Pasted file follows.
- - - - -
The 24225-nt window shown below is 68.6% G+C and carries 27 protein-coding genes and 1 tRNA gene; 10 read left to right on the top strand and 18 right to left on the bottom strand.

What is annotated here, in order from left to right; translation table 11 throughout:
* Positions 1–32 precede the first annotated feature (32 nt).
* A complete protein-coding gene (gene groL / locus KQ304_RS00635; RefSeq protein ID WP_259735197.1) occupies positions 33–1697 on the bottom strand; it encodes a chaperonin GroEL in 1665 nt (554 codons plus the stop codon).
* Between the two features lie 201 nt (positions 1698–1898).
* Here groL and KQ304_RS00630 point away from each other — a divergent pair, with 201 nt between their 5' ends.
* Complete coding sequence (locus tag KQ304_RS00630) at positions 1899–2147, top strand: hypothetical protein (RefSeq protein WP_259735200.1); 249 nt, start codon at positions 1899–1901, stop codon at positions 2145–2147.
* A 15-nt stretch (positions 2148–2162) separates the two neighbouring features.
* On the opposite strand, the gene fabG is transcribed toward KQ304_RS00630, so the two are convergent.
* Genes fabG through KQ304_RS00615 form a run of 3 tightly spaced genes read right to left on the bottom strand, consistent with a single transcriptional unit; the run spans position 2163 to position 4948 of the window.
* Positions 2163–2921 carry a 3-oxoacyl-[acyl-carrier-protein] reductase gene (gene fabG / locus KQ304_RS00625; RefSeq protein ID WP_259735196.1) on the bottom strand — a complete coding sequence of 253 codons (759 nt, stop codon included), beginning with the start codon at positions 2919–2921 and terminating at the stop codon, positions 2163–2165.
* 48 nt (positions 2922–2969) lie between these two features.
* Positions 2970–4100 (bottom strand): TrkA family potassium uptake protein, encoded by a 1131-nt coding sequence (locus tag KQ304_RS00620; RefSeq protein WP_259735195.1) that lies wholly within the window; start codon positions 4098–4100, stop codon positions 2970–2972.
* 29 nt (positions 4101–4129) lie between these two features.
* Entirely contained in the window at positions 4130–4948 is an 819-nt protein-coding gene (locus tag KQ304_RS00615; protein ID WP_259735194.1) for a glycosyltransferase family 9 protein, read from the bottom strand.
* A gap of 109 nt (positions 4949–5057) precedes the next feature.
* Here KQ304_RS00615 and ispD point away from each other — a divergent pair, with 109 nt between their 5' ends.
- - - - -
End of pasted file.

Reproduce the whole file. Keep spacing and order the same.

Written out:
The 24225-nt window shown below is 68.6% G+C and carries 27 protein-coding genes and 1 tRNA gene; 10 read left to right on the top strand and 18 right to left on the bottom strand.

What is annotated here, in order from left to right; translation table 11 throughout:
* Positions 1–32 precede the first annotated feature (32 nt).
* A complete protein-coding gene (gene groL / locus KQ304_RS00635; RefSeq protein ID WP_259735197.1) occupies positions 33–1697 on the bottom strand; it encodes a chaperonin GroEL in 1665 nt (554 codons plus the stop codon).
* Between the two features lie 201 nt (positions 1698–1898).
* Here groL and KQ304_RS00630 point away from each other — a divergent pair, with 201 nt between their 5' ends.
* Complete coding sequence (locus tag KQ304_RS00630) at positions 1899–2147, top strand: hypothetical protein (RefSeq protein WP_259735200.1); 249 nt, start codon at positions 1899–1901, stop codon at positions 2145–2147.
* A 15-nt stretch (positions 2148–2162) separates the two neighbouring features.
* On the opposite strand, the gene fabG is transcribed toward KQ304_RS00630, so the two are convergent.
* Genes fabG through KQ304_RS00615 form a run of 3 tightly spaced genes read right to left on the bottom strand, consistent with a single transcriptional unit; the run spans position 2163 to position 4948 of the window.
* Positions 2163–2921 carry a 3-oxoacyl-[acyl-carrier-protein] reductase gene (gene fabG / locus KQ304_RS00625; RefSeq protein ID WP_259735196.1) on the bottom strand — a complete coding sequence of 253 codons (759 nt, stop codon included), beginning with the start codon at positions 2919–2921 and terminating at the stop codon, positions 2163–2165.
* 48 nt (positions 2922–2969) lie between these two features.
* Positions 2970–4100 (bottom strand): TrkA family potassium uptake protein, encoded by a 1131-nt coding sequence (locus tag KQ304_RS00620; RefSeq protein WP_259735195.1) that lies wholly within the window; start codon positions 4098–4100, stop codon positions 2970–2972.
* 29 nt (positions 4101–4129) lie between these two features.
* Entirely contained in the window at positions 4130–4948 is an 819-nt protein-coding gene (locus tag KQ304_RS00615; protein ID WP_259735194.1) for a glycosyltransferase family 9 protein, read from the bottom strand.
* A gap of 109 nt (positions 4949–5057) precedes the next feature.
* Here KQ304_RS00615 and ispD point away from each other — a divergent pair, with 109 nt between their 5' ends.